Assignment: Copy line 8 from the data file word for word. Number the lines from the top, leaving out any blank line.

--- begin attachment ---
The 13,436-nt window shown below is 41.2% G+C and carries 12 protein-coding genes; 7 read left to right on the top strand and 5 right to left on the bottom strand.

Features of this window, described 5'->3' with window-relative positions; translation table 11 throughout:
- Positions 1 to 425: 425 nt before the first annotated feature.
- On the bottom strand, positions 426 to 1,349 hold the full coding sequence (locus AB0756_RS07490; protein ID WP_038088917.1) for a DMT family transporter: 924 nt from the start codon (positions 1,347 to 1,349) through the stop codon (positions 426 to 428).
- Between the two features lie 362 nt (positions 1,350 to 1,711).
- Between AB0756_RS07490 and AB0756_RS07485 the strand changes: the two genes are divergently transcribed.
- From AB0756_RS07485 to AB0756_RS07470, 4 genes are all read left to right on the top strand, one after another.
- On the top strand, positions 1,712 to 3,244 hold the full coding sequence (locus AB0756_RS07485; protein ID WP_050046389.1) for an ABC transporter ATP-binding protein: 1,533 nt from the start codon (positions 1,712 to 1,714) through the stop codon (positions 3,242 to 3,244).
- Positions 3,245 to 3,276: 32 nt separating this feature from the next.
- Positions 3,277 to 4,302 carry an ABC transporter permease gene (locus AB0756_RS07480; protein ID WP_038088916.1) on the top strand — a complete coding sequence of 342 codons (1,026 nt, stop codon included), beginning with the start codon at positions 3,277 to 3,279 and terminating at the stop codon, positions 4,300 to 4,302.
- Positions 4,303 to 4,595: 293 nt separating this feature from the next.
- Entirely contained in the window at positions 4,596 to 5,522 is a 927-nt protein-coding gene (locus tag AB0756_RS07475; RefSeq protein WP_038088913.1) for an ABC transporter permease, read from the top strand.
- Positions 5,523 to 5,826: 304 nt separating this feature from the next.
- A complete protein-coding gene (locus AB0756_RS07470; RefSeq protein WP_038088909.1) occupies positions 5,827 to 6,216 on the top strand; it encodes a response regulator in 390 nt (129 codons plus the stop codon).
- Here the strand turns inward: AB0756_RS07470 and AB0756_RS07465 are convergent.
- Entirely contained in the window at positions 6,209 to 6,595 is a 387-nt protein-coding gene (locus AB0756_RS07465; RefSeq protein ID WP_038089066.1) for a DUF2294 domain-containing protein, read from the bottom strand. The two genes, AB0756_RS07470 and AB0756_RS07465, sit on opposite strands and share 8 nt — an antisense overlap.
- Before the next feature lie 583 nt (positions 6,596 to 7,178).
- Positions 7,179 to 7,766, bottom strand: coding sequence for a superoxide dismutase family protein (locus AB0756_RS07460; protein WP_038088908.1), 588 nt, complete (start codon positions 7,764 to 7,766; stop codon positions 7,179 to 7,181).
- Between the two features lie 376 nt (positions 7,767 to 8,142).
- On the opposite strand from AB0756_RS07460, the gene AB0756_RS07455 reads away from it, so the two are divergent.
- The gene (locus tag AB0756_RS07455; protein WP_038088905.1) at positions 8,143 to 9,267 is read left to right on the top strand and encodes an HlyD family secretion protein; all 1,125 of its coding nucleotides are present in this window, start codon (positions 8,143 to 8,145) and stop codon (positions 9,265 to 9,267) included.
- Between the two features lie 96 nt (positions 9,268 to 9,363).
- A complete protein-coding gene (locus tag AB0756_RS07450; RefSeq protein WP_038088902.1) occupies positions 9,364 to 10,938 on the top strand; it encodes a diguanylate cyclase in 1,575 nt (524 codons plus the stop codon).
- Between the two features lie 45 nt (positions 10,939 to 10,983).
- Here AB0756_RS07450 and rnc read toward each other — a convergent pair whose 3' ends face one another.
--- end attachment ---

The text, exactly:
- On the top strand, positions 1,712 to 3,244 hold the full coding sequence (locus AB0756_RS07485; protein ID WP_050046389.1) for an ABC transporter ATP-binding protein: 1,533 nt from the start codon (positions 1,712 to 1,714) through the stop codon (positions 3,242 to 3,244).